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The death tax

Written by Bll Streeter on .

Government’s role is to encourage, not discourage investment.

Congressional inaction on the Farm Bill is a hotly debated item this election year, as well it should be. A stable agricultural policy must be in place for all of us in agriculture (farmers, ranchers and agricultural businesses) to make sound business judgments.

Your commodity groups and Farm Bureau are doing an excellent job of keeping pressure on the political class. Political inaction is caused by a wait-and-see approach to the presidential election. Important as the Farm Bill is, however, there’s another legislative policy on the table that greatly affects agriculture: taxation.

The consequences of misguided tax policy are dire. I realize taxation covers a lot of ground. So let me focus on one item. The estate tax should be front and center. As they should be, the majority of mainstream agricultural groups are focused on the estate tax for farmers and ranchers. Why?

Those of us in agriculture refer to the estate tax as the death tax. Let me explain.

Many farmers are land rich and cash poor. USDA statistics show that farm real estate (land and buildings) is the largest asset on the balance sheet of farmers and ranchers. In fact, those same statistics show farm real estate accounting for 84 percent of total U.S. farm assets. Additionally, land values right now are appraised in many cases at levels far exceeding agricultural values.

The National Cattlemen’s Beef Association recently used a ranch family in Florida as an example of the effects of this tax. Purchased in the 1930s and home to four generations, the ranch ran into real trouble after the death of the grandfather at 86 in 1971.

The family owed $1 million to the federal government. Gross income was $200,000 per year. They had nine months to pay the death tax to the Internal Revenue Service. The family survived that debacle by taking on additional debt.

Years later, that same ranching family, between 2010 and 2011, incurred expenses of $7,000 for reappraisal, $16,000 for transitioning to an LLC, $15,000 for developing wills and trusts, and $4,000 for associated costs. All in response to the death tax.

The point of the story, outside the sums involved and the indignity of government confiscating capital from grieving families, is that this capital could have been better used for investment, expansion and improvement.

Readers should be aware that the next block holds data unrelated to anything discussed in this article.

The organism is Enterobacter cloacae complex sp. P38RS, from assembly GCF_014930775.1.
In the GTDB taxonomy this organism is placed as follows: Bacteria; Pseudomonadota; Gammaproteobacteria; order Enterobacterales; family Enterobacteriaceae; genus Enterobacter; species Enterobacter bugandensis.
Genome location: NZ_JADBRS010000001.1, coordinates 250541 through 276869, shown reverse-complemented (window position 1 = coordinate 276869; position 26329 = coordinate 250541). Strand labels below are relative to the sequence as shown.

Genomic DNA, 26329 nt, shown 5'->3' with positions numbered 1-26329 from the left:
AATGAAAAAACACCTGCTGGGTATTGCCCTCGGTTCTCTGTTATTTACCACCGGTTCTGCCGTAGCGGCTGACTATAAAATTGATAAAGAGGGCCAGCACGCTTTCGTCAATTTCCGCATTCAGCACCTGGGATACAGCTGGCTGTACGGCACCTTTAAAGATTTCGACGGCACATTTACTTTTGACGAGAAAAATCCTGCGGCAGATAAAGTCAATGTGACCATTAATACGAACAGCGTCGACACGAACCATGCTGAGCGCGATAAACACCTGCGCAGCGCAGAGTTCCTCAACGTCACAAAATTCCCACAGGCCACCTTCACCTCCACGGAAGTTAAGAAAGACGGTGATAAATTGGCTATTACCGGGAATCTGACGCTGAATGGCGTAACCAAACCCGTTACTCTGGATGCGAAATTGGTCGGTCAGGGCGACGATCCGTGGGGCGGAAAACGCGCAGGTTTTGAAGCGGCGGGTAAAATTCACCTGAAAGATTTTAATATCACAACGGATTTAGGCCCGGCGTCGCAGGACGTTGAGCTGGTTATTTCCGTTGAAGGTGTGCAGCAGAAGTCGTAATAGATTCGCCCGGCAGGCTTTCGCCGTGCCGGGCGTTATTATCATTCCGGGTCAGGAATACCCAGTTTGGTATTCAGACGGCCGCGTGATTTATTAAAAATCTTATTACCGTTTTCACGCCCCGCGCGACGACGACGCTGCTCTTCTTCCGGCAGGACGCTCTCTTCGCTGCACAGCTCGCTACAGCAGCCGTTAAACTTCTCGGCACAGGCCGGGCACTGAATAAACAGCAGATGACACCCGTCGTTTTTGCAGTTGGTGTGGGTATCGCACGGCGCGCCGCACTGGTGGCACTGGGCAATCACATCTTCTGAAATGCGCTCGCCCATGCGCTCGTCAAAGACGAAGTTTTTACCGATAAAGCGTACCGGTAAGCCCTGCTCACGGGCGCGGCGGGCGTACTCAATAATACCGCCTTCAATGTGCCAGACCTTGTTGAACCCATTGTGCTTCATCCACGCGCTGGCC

At the time of death, the farm family survivors must sell assets, whether equipment, land or the entire operation, to pay tax liabilities on land that has already faced taxation two and three times.

MFA Corporate Board Member Glen Cope of Aurora, Mo., has strong feelings on this very topic. In his role at Missouri Farm Bureau and chairman of the AFBF Young Farmers and Ranchers Committee, Cope addressed the subject publicly: “You can imagine my frustration when considering that one day when my parents pass on, the IRS will be knocking on our door asking, no demanding, a sizable portion of what my family has worked so hard for to provide a better life for the next generation working on our farm.”

In rural America, the death tax is one of the leading causes of the breakup of multi-generational family farms and ranches. It hurts small producers, not larger operations with deeper pockets. The result, of course, is consolidation. It also increases the likelihood that the land goes to commercial developers.

Consider, too, that 40 percent of U.S. farm ground is owned by individuals age 65 or older.

That’s the reason so many in agriculture refer to this estate tax as the death tax. Not only does it fall after a farmer or rancher dies, in many cases it kills the agricultural operation.

In 2010 Congress passed a temporary estate tax relief effective through Dec. 31, 2012. This temporary relief also contains spousal transfer and indexes the estate tax exemption for inflation. If allowed to expire, the tax will revert to previous rates.

That’s why it is so important for Congress to act before the current tax rate expires and reverts to confiscatory rates of as high as 55 percent at the beginning of 2013.

That’s also why all of the groups in agriculture argue so fiercely for its elimination or at least a permanent extension of the 2011 comprise that set the tax at 35 percent with an exemption of $5 million per person.

The time for this action is now. This month’s election grows more important by the day.

Bill Streeter is President and CEO of MFA Incorporated.

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